Devon and Morgan Phillips ran toward the emergency.
At the height of the pandemic in 2020, Devon, a school nurse, reenlisted to work 12-hour shifts in the emergency department at the hospital in Colebrook. Morgan, a paramedic, was working 24-hour ambulance shifts in Berlin.
Devon and Morgan were able to care for their community when they were needed most because the child care center that their kids attend stayed open to care for their children.
The nonprofit Country Day School in Colebrook was part of an emergency child care collaborative created by the state Department of Health and Human Services in partnership with the Charitable Foundation and child care professionals. Thousands of children were cared for in more than 200 centers statewide. The Foundation provided grants and staff time to the effort, plus grants to individual nonprofits.
Devon would drop the kids at the center at 6:30 a.m.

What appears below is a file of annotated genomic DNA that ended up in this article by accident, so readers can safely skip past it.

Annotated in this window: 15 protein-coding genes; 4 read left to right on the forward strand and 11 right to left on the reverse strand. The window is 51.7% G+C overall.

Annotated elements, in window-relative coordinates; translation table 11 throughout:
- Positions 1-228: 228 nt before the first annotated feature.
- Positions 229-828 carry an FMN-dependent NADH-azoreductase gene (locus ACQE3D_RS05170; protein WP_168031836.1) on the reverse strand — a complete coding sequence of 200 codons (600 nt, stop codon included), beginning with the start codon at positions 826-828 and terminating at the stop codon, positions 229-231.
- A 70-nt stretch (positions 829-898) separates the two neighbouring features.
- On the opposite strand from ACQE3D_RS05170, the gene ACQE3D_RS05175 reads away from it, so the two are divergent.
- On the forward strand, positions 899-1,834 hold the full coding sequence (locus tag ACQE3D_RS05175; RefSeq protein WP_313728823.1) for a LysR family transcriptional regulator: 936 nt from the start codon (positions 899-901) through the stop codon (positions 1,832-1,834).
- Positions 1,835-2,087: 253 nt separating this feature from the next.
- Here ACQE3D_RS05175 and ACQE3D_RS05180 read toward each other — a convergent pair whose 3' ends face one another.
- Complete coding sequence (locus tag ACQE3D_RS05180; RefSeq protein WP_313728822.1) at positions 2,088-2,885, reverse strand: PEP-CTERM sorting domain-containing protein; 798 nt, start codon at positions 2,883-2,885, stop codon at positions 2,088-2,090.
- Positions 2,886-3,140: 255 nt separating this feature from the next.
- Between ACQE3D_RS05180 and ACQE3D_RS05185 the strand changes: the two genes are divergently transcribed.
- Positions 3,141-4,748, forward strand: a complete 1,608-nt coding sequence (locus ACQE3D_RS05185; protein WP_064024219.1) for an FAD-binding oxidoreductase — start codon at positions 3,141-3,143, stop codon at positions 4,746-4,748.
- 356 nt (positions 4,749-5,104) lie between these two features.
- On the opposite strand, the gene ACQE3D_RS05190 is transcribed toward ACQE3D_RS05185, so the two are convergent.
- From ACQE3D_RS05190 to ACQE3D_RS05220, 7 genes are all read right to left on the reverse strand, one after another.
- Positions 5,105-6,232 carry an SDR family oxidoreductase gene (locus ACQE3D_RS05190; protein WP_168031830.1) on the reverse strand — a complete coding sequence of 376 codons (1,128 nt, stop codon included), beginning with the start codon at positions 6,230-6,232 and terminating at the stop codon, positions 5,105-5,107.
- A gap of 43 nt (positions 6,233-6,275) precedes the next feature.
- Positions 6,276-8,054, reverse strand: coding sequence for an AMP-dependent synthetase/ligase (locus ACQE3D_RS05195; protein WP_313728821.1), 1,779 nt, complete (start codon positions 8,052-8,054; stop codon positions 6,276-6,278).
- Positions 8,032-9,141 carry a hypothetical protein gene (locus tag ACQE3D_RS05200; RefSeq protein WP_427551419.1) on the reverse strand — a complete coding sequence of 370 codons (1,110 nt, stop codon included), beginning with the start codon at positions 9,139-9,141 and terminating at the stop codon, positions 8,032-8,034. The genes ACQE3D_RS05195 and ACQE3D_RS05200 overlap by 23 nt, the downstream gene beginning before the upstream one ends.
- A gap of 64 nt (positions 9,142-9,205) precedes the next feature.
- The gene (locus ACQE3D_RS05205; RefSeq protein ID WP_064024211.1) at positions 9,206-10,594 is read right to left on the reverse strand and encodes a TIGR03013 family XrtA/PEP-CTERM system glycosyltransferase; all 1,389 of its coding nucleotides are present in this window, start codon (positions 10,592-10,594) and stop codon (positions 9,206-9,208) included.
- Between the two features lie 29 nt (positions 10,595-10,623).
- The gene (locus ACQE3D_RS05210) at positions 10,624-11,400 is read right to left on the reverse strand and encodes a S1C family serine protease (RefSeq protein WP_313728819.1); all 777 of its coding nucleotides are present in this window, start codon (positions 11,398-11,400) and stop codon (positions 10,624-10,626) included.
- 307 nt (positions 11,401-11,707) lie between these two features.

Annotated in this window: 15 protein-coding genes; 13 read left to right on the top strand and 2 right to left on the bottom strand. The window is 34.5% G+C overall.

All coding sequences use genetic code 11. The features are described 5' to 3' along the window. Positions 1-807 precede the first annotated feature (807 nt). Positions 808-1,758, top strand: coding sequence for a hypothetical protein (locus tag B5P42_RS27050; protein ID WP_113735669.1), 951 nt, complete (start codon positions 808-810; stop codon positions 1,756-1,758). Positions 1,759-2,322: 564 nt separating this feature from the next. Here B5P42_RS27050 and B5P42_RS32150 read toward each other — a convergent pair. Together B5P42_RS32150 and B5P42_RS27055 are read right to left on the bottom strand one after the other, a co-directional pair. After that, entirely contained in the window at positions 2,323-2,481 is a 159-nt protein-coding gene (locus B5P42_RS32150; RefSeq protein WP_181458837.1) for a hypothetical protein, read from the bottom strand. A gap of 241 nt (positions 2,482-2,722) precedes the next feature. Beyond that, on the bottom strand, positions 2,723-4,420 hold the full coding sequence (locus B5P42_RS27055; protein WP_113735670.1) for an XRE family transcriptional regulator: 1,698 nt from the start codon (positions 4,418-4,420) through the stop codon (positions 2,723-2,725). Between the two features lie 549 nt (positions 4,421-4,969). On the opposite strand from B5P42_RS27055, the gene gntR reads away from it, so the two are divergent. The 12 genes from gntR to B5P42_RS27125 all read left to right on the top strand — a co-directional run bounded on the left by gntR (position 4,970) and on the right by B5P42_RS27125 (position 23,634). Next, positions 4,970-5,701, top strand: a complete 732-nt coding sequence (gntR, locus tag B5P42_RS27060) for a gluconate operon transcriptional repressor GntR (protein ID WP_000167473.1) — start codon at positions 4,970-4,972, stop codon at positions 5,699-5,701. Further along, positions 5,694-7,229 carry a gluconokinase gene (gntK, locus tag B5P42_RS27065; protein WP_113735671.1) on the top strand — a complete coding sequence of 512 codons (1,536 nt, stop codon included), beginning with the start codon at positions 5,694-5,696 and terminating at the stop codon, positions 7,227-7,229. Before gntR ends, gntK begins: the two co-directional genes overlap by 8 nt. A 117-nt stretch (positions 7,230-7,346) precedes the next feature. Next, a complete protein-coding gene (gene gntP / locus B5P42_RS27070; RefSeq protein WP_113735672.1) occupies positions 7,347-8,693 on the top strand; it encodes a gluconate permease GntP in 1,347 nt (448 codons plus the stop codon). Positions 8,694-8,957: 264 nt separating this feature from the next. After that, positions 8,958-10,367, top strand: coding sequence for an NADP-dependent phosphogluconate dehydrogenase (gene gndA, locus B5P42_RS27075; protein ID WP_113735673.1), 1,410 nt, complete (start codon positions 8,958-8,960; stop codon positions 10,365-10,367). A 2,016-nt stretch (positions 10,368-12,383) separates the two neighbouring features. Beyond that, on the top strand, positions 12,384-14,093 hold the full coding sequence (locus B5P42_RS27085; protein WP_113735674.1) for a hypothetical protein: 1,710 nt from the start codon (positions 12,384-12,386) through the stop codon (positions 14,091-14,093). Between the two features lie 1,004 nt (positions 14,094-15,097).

“There is no way we could have continued to do our jobs without child care,” she said.
The centers provided families of essential workers with more than just physical care: People who worked in health care and other frontline jobs were under enormous stress and subject to significant trauma. Stable child care provided children and families with constancy, comfort and familiarity amid a frightening storm.
“My children love their day care providers like they love their aunts and uncles and grandparents,” Devon said. “That was also really important during that period of time.”
Quality child care is part of the critical infrastructure that makes our communities run. Just ask Devon and Morgan Phillips — and every sick person they cared for.